It’s a very dance-y dullness, isn’t it?
Tim: A song that was recorded about eighteen months ago, from a group that split up almost a year ago, and whose video is finally seeing the light of day now. And it’s a video straight from the 1980s.
Tom: Ooh. Now that has a beat to it. It’s like an 80s director suddenly got a copy of After Effects from the future.
Tim: I have a few problems with this, aside from the general dullness of the track.
Tom: It’s a very dance-y dullness, though, isn’t it? This is something I’d expect to run into in the middle of a Eurodance megamix – catchy, generic, but good enough to keep you moving and smiling.
Tim: It is, I must agree, but the first issue I have is related: that underlying beat is practically identical to another track. I’m not sure which one (and that’s another problem, because I spent the whole time trying to think what it was), and I thought it was Can You Feel It, but it isn’t, quite. But anyway, it’s a fairly dominant beat, and it’s there throughout the whole track. Even though it’s not a direct lift, it’s just too annoying.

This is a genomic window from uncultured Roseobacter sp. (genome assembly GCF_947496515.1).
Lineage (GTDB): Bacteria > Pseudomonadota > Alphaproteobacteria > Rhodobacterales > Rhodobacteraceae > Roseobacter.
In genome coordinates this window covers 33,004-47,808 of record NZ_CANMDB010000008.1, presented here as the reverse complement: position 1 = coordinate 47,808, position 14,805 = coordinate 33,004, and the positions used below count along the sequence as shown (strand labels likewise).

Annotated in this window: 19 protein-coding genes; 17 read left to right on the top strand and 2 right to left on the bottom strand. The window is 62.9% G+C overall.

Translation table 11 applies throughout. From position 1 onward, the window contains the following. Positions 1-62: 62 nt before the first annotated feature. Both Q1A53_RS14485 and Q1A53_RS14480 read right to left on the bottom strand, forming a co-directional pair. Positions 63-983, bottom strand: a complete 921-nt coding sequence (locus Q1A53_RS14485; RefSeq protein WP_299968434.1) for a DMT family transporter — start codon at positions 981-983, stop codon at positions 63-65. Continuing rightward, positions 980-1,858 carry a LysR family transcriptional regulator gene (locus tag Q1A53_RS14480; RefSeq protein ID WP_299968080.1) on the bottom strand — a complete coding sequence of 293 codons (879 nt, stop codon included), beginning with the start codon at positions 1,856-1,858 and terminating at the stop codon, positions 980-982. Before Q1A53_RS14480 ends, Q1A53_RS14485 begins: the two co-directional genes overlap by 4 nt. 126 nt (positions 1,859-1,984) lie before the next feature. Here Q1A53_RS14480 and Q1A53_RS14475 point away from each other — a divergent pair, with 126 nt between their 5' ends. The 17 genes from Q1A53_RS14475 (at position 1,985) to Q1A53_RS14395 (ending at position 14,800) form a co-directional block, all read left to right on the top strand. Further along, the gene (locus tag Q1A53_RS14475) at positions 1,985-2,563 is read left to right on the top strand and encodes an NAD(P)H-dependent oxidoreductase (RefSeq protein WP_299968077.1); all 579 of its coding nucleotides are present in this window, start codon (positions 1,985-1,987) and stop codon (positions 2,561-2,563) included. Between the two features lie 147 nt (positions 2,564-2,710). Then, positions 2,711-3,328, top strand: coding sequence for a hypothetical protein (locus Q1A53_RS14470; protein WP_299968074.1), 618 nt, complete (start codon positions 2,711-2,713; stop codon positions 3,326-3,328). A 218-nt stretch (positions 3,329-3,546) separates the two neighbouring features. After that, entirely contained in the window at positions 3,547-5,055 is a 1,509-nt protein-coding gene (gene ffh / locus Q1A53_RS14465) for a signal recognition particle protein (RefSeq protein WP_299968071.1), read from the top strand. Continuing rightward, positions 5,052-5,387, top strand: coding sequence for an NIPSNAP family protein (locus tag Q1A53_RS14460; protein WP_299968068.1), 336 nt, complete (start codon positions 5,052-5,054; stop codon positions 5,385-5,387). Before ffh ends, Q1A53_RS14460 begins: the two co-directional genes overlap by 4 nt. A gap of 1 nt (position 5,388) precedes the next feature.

Tom: But it’s not close enough – I think it’s more that just they’re all generic pop beats with a standard chord progression. And there’s nothing wrong with that, Tim, because this particular variation on those generic pop beats is really very danceable indeed.
Tim: True, I suppose. But anyway, that is not the main problem. Not by a long way. Because the question I found myself asking after I heard it is: what were they thinking? Seriously. At 2:25, why? I mean, that’s not just a missed opportunity, that’s an actual crime against music. There SHOULD BE a key change there, regardless of whether you think they’re good or not.
Tom: You’re absolutely right! Can’t believe they didn’t do it.
Tim: What with that and the beat, it’s as though the producer hadn’t actually heard music before making this. It’s no wonder they split up.
Tom: Can’t hear you. I’m too busy dancing in my seat and hitting ‘play’ again.